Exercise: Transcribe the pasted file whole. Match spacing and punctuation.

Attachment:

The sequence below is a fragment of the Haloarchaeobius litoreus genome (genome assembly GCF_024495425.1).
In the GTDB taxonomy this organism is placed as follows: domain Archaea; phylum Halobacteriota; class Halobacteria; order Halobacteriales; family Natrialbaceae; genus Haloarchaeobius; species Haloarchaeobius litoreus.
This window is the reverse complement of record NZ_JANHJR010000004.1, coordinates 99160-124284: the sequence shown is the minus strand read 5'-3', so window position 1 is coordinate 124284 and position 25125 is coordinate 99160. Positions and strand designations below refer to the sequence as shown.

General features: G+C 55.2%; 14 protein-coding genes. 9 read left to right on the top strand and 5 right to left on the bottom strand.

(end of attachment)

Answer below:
The sequence below is a fragment of the Haloarchaeobius litoreus genome (genome assembly GCF_024495425.1).
In the GTDB taxonomy this organism is placed as follows: domain Archaea; phylum Halobacteriota; class Halobacteria; order Halobacteriales; family Natrialbaceae; genus Haloarchaeobius; species Haloarchaeobius litoreus.
This window is the reverse complement of record NZ_JANHJR010000004.1, coordinates 99160-124284: the sequence shown is the minus strand read 5'-3', so window position 1 is coordinate 124284 and position 25125 is coordinate 99160. Positions and strand designations below refer to the sequence as shown.

General features: G+C 55.2%; 14 protein-coding genes. 9 read left to right on the top strand and 5 right to left on the bottom strand.